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Then it’s agreed: she won’t be allowed near the phone again

Jonathan Green, assessing the new election contest, is on the money as usual:

Some strange sense of normalcy has been restored; it is has a lot to do, as Katharine Murphy observed yesterday in The Guardian, with an almost subconscious sense that an office left neglected through the Gillard years has been refilled.

The incumbency factor is what psephologist Peter Brent is always going on about — he has always said the 2010 election was fought between two Opposition leaders, without the authority of an incumbent government. I’m inclined to agree with that.

With irony turned up to eleven, Green observes the change in the political climate since Rudd came back:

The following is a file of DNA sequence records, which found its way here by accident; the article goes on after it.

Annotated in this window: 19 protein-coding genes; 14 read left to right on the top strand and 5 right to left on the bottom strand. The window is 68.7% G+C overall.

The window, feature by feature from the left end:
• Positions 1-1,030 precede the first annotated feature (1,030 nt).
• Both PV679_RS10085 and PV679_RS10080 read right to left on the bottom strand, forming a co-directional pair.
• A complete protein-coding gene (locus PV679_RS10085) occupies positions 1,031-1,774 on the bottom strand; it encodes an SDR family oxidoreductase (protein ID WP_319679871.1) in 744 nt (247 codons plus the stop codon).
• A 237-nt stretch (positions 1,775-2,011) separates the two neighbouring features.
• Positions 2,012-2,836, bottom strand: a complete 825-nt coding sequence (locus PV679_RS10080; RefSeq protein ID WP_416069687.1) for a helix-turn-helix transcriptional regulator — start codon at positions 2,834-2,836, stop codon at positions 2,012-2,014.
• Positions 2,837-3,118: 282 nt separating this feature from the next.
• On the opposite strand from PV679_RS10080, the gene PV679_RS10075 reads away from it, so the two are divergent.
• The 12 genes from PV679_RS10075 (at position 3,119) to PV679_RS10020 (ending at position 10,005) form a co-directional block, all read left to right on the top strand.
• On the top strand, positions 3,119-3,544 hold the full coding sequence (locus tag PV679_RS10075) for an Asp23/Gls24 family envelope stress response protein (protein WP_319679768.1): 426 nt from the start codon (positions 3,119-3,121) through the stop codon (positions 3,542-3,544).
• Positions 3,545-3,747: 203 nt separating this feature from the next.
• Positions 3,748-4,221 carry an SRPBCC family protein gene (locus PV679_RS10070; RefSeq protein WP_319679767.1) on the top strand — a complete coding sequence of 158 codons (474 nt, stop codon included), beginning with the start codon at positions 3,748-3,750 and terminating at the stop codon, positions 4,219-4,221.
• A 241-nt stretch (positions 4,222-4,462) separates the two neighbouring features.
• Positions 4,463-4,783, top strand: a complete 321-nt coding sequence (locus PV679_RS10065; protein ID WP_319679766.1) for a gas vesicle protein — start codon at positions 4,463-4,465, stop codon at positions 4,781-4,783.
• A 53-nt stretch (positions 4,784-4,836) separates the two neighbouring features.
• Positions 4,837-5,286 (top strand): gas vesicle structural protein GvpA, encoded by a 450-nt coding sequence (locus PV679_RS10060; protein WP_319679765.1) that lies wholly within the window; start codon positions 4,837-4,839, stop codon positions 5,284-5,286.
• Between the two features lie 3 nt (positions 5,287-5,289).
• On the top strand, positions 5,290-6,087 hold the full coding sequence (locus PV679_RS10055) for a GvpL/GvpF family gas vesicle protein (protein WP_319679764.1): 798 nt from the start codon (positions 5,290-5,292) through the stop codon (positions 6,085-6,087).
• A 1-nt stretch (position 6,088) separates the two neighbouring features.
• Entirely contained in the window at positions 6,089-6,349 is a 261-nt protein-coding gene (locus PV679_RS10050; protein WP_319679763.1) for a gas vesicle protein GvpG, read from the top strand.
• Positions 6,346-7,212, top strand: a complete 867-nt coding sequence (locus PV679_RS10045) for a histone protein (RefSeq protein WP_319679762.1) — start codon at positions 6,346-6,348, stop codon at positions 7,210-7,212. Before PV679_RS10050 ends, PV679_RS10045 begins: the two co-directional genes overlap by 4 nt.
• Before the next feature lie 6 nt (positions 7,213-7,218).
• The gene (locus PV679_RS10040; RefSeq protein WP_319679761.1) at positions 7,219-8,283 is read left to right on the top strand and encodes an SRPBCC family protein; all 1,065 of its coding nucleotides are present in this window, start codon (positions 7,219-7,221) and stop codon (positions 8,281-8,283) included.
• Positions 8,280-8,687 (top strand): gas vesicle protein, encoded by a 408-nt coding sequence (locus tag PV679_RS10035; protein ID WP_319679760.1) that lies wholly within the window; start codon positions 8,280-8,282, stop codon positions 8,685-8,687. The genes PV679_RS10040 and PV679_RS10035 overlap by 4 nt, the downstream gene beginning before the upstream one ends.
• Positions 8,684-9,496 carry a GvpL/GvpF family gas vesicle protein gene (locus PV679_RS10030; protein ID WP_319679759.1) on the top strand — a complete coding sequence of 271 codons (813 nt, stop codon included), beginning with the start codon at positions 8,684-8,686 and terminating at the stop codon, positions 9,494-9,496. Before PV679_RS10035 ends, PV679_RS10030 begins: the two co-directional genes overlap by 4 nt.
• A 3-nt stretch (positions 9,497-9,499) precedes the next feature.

Somehow it lifts the tone; it takes personal denigration and demeaning abuse out of the equation. It is days now since anyone called our prime minister a bitch or a witch; criticised the prime ministerial dress sense, or body shape; drew obscene caricatures; wished anyone drowned in a chaff bag; sniggered at her “big red box”; or pondered her dead father’s lingering sense of shame.

Much has changed: misogyny has done its worst and the big-arsed bitch is silenced; pure vengeful politics has had its day too and the numbers have tumbled toward Rudd, in self-preserving rush for electoral survival and hope.

Meanwhile, everything is back to normal:

There were “Kochie’s angels” on the Channel Seven morning show, the lissom sidekicks of our fish-eyed host presenting a segment featuring Laura Bush and Michelle Obama titled “Women on top”, because, hey, how could you talk about women of dignity and accomplishment without wrapping the whole thing in entendre?

Onya Straya, we bloody love ya.

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